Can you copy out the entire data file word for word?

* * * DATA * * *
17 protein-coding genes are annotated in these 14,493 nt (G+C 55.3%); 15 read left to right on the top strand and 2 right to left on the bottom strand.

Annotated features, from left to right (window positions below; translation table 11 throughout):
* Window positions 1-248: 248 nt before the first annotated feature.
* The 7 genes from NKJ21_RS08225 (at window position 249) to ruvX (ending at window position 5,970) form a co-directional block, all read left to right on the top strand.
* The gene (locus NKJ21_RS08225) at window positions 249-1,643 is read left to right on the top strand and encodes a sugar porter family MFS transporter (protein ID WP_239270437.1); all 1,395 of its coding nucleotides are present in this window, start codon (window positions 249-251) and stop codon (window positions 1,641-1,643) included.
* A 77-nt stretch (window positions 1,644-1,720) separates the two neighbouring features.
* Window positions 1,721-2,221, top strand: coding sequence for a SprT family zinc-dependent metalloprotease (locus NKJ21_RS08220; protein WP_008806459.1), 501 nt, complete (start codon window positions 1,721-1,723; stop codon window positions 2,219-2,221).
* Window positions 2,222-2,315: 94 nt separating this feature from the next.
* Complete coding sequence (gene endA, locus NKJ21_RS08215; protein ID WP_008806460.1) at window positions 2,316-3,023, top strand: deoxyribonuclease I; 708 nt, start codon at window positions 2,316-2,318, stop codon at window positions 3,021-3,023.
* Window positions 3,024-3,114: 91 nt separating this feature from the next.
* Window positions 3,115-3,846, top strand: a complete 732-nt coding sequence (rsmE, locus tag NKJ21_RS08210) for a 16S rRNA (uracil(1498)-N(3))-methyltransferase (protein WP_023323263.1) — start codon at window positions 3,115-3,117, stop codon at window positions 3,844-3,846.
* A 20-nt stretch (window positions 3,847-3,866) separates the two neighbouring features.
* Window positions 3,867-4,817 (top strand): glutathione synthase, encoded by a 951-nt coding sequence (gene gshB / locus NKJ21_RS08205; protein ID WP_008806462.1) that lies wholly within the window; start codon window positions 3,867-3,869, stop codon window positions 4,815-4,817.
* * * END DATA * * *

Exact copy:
17 protein-coding genes are annotated in these 14,493 nt (G+C 55.3%); 15 read left to right on the top strand and 2 right to left on the bottom strand.

Annotated features, from left to right (window positions below; translation table 11 throughout):
* Window positions 1-248: 248 nt before the first annotated feature.
* The 7 genes from NKJ21_RS08225 (at window position 249) to ruvX (ending at window position 5,970) form a co-directional block, all read left to right on the top strand.
* The gene (locus NKJ21_RS08225) at window positions 249-1,643 is read left to right on the top strand and encodes a sugar porter family MFS transporter (protein ID WP_239270437.1); all 1,395 of its coding nucleotides are present in this window, start codon (window positions 249-251) and stop codon (window positions 1,641-1,643) included.
* A 77-nt stretch (window positions 1,644-1,720) separates the two neighbouring features.
* Window positions 1,721-2,221, top strand: coding sequence for a SprT family zinc-dependent metalloprotease (locus NKJ21_RS08220; protein WP_008806459.1), 501 nt, complete (start codon window positions 1,721-1,723; stop codon window positions 2,219-2,221).
* Window positions 2,222-2,315: 94 nt separating this feature from the next.
* Complete coding sequence (gene endA, locus NKJ21_RS08215; protein ID WP_008806460.1) at window positions 2,316-3,023, top strand: deoxyribonuclease I; 708 nt, start codon at window positions 2,316-2,318, stop codon at window positions 3,021-3,023.
* Window positions 3,024-3,114: 91 nt separating this feature from the next.
* Window positions 3,115-3,846, top strand: a complete 732-nt coding sequence (rsmE, locus tag NKJ21_RS08210) for a 16S rRNA (uracil(1498)-N(3))-methyltransferase (protein WP_023323263.1) — start codon at window positions 3,115-3,117, stop codon at window positions 3,844-3,846.
* A 20-nt stretch (window positions 3,847-3,866) separates the two neighbouring features.
* Window positions 3,867-4,817 (top strand): glutathione synthase, encoded by a 951-nt coding sequence (gene gshB / locus NKJ21_RS08205; protein ID WP_008806462.1) that lies wholly within the window; start codon window positions 3,867-3,869, stop codon window positions 4,815-4,817.